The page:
U.S. Company Credit Swaps Fall; GE Issues $3.5 Billion of BondsScott Harrison
A gauge of U.S. corporate credit risk fell to the lowest level in a month amid optimism companies will report better-than-forecast earnings. A unit of General Electric Co. issued $3.5 billion in bonds in three parts.
The Markit CDX North American Investment Grade Index, a credit-default swaps benchmark that investors use to hedge against losses or to speculate on creditworthiness, decreased
1.7 basis points to a mid-price of 81.6 basis points at 5:02 p.m. in New York, according to prices compiled by Bloomberg. That’s the lowest closing level since June 7.
Investors are looking to companies’ second-quarter earnings performance to determine their ability to repay debt obligations. Alcoa Inc., the first member of the Dow Jones Industrial Average to report quarterly results, said yesterday that profit excluding expenses related to output cuts and legal settlements was 7 cents a share, beating the 6-cent average of 15 estimates compiled by Bloomberg.
“The majority of companies likely are going to beat expectations, but companies have been lowering forecasts,” Brian Reynolds, chief market strategist for brokerage firm Rosenblatt Securities Inc. in New York, said in a telephone interview. “Earnings-per-share should beat those expectations even though you won’t have as good a revenue picture.”
Earnings at companies listed on the Standard & Poor’s 500 Index rose 1.8 percent last quarter, down from a projection of
8.3 percent six months ago, according to more than 11,000 analyst estimates compiled by Bloomberg. Lower expectations helped about 73 percent of the companies in the benchmark measure exceed forecasts by an average of 5.1 percent for the first three months of the year, Bloomberg data show.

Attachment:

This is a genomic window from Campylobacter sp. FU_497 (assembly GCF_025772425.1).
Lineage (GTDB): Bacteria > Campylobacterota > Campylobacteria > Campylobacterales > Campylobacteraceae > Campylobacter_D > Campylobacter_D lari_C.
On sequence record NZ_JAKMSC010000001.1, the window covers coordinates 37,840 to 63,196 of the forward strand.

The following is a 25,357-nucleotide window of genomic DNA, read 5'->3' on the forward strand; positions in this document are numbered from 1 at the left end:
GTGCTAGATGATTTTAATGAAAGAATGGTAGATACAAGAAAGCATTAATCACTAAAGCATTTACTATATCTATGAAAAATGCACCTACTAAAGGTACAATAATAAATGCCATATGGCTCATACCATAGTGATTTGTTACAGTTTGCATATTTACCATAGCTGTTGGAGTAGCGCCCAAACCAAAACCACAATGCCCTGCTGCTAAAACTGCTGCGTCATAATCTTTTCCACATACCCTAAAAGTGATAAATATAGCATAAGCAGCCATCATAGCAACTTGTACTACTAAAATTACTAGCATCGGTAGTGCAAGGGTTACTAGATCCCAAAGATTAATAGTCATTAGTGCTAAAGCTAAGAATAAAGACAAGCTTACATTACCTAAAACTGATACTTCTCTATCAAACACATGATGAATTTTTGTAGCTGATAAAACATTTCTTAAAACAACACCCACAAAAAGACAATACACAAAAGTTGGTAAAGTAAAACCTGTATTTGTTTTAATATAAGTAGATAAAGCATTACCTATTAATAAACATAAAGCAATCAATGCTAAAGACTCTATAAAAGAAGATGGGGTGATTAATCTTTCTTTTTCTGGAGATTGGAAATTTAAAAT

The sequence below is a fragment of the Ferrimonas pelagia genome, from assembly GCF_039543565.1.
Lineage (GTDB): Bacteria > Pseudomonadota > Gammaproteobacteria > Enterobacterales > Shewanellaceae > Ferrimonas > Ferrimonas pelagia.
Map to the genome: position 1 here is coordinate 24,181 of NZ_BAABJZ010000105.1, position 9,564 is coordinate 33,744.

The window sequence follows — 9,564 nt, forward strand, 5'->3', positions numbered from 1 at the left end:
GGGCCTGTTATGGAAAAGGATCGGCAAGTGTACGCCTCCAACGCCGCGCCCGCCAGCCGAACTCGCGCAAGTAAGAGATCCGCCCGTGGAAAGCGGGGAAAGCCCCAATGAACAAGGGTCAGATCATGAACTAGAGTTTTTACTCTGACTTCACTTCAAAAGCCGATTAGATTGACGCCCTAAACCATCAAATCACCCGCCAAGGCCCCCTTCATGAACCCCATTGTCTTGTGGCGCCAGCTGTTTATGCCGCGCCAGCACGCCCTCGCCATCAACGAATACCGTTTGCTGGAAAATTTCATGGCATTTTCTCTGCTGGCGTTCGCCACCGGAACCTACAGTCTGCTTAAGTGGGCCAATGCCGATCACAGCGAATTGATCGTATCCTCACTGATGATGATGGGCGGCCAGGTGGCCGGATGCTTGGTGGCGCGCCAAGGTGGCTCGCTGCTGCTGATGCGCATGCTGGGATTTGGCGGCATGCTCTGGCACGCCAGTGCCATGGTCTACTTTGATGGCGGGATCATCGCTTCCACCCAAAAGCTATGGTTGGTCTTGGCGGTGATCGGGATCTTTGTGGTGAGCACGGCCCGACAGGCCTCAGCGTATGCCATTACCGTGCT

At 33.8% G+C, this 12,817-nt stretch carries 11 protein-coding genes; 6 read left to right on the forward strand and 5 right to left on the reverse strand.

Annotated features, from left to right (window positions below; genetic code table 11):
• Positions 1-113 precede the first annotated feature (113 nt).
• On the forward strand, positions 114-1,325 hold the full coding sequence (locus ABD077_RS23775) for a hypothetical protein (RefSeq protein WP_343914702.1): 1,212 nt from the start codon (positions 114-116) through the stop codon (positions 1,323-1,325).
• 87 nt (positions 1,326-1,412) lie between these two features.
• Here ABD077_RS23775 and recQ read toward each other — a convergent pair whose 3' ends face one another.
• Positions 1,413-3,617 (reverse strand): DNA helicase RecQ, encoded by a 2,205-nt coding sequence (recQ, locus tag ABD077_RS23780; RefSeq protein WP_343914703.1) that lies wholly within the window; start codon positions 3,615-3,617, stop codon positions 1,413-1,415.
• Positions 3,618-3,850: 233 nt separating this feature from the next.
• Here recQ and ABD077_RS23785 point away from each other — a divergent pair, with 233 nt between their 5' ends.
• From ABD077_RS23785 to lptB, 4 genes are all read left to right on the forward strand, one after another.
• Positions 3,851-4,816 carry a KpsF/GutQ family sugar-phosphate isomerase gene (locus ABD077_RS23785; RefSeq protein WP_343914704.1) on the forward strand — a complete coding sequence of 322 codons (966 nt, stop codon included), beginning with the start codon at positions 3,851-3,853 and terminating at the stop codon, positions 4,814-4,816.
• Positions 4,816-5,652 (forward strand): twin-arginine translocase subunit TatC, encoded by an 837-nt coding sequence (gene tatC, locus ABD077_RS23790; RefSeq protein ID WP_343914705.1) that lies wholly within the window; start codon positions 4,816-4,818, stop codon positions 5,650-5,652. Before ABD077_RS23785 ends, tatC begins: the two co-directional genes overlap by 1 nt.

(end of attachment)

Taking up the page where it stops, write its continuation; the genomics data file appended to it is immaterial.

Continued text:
The credit-swaps index typically falls as investor confidence improves and rises as it deteriorates. The contracts pay the buyer face value if a borrower fails to meet its obligations, less the value of the defaulted debt. A basis point equals $1,000 annually on a contract protecting $10 million of debt.
GE Capital Corp. issued $900 million of floating-rate debt maturing in 2015 to yield 38 basis points more than the London interbank offered rate and $1.35 billion of floaters due in 2016 at a relative yield of 65 basis points, Bloomberg data show. It also sold $1.25 billion of 1.5 percent, three-year notes to yield 83 basis points more than similar-maturity Treasuries.
Fairfield, Connecticut-based GE sold $1.25 billion of floating-rate, two-year notes on Jan. 7 to yield 38 basis points more than Libor, Bloomberg data show.
The risk premium on the Markit CDX North American High Yield Index fell 8.1 basis points to 401.7 basis points, Bloomberg prices show.
The Federal Open Market Committee will release minutes from its June meeting tomorrow, giving investors insight into its future plans for monetary policy.
Federal Reserve Chairman Ben S. Bernanke, who will speak tomorrow, said last month that policy makers may “moderate” their stimulus if the economy shows signs of improvement. The central bank has been making $85 billion in monthly bond purchases, known as quantitative easing.
The average relative yield on speculative-grade, or junk-rated, debt fell 2.4 basis points to 554.3 basis points, Bloomberg data show. High-yield, high-risk debt is rated below Baa3 by Moody’s Investors Service and less than BBB- at S&P.